Trailbuddy Aluminum Trekking Poles have completely impressed me. So many poles are weak, and break under pressure. Simply put, these ones do not. They can have lots of weight on them, be used frequently and take you along unstable and rocky terrain. These poles withstand the measures they are subjected too. Trailbuddy aluminum poles are just all around tough poles.

You know when you go for a walk and feel a weak pole kind of quiver under your body weight? Well not with these ones you don’t. That’s something I like about them. I have gone out before with a weaker material and I just didn’t trust them. I didn’t trust them to withhold my weight or to not break under pressure.

The poles do not waver. They are sturdy and they do not give me a reason not to trust them. But alas, I always pictured a super sturdy and strong pole to be heavy. But ladies and gents, that is not the case. These are strong AND light.

Lightweight

Now this may very well be one of my favorite features of them. Hiking poles are great for many reasons, one of them being that they allow you to hike longer and be less fatigued. This is just accelerated when you have lighter poles. Some poles you can “feel” when you walk. You are picking them up and pulling them forward. Not a good thing. It would actually tire one out. Which is a total catch 22.

Hiking poles are designed to make hiking safer, steadier and more efficient. These poles are so lightweight that they do just that. You barely feel them. I highly recommend these poles for this reason alone. But the fact that they made them lightweight aluminum and so steady – well I am just sold.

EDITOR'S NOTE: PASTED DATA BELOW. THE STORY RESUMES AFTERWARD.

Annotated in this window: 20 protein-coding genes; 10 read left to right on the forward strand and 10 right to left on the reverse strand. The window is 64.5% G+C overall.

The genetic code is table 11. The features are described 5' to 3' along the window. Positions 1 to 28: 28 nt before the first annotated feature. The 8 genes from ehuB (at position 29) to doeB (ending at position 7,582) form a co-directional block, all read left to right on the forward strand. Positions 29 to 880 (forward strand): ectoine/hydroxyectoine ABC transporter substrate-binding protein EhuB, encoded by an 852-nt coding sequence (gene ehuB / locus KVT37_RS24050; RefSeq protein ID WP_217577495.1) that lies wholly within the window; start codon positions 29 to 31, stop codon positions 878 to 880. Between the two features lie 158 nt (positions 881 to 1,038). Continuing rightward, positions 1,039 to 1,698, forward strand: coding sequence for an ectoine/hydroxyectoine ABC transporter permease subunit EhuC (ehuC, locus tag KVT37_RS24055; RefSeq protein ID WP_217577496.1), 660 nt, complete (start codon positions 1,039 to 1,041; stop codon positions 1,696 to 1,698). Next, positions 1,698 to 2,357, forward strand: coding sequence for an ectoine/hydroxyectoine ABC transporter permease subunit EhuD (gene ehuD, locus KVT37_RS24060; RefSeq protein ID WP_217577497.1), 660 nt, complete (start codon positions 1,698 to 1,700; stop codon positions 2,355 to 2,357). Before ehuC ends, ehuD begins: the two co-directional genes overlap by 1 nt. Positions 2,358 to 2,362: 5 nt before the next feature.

Trekking Poles

Lever-locking

I kid you not, I just got back from a hike. But alas, I didn’t have these poles with me, and I missed them. The poles I used were twist lock. So here I am, making my way down a steep, slippery and muddy hill and my pole gives out because it wasn’t twisted tight enough.

Folks, I was a flailing mess. The trail buddy poles here have lever locks. You can adjust them with gloves on or off, in any weather and then they STAY IN PLACE.

To anyone that has been in the shoes I was this morning, awkwardly trying to catch my balance when my pole randomly gave out, you know just how immensely important this feature is. Do not over look it friends. It can save you from a lot of embarrassing (Thankfully my wife wasn’t video taping my flailing, yelping self). But more importantly, it can save you from a nasty and completely preventable fall.

Today was an eye-opener for me. I can’t afford to not have my lever-locking poles with me. Especially when I hit up the mountains this summer.

All about comfort

The handles on these babies are quite lovely. They actually mold to the shape of your hand. Now this can seem like an unnecessary luxury. You could argue that it is. But it is a luxury I seriously enjoy having. Especially on long hikes. Last summer we did a ten-hour hike. And having comfortable handles makes a big difference when the hours start adding up.

They handles are also moisture wicking. Which is a fancy way of saying that they draw moisture away from the body so that it can evaporate more easily.

Straps on hiking poles often can chaff or irritate the hand. And while I don’t think I will ever find a strap that I full on enjoy, I must say that these ones are not terrible. The straps have padding in them. Not a bulky amount, but enough to not chaff the skin.


Have any of you guys tried these poles? Or do you have any poles you prefer over them? If so, please leave a comment and let me know!